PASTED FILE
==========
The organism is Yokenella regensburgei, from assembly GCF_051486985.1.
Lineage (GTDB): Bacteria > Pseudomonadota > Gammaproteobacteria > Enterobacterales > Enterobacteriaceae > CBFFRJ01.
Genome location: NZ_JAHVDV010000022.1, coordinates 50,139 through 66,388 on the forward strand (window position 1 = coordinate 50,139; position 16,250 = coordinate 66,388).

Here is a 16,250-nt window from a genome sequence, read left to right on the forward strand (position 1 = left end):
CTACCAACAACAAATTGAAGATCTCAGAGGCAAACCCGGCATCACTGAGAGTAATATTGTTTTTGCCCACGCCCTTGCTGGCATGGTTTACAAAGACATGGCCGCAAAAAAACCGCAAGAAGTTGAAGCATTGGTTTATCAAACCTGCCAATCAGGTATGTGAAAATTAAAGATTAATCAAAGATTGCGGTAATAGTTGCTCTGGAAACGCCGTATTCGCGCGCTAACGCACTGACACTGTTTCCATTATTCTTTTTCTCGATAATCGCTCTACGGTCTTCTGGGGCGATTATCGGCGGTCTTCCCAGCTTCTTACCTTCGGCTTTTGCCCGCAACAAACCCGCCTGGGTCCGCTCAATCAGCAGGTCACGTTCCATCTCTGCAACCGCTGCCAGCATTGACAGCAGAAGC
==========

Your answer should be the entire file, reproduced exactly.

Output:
The organism is Yokenella regensburgei, from assembly GCF_051486985.1.
Lineage (GTDB): Bacteria > Pseudomonadota > Gammaproteobacteria > Enterobacterales > Enterobacteriaceae > CBFFRJ01.
Genome location: NZ_JAHVDV010000022.1, coordinates 50,139 through 66,388 on the forward strand (window position 1 = coordinate 50,139; position 16,250 = coordinate 66,388).

Here is a 16,250-nt window from a genome sequence, read left to right on the forward strand (position 1 = left end):
CTACCAACAACAAATTGAAGATCTCAGAGGCAAACCCGGCATCACTGAGAGTAATATTGTTTTTGCCCACGCCCTTGCTGGCATGGTTTACAAAGACATGGCCGCAAAAAAACCGCAAGAAGTTGAAGCATTGGTTTATCAAACCTGCCAATCAGGTATGTGAAAATTAAAGATTAATCAAAGATTGCGGTAATAGTTGCTCTGGAAACGCCGTATTCGCGCGCTAACGCACTGACACTGTTTCCATTATTCTTTTTCTCGATAATCGCTCTACGGTCTTCTGGGGCGATTATCGGCGGTCTTCCCAGCTTCTTACCTTCGGCTTTTGCCCGCAACAAACCCGCCTGGGTCCGCTCAATCAGCAGGTCACGTTCCATCTCTGCAACCGCTGCCAGCATTGACAGCAGAAGC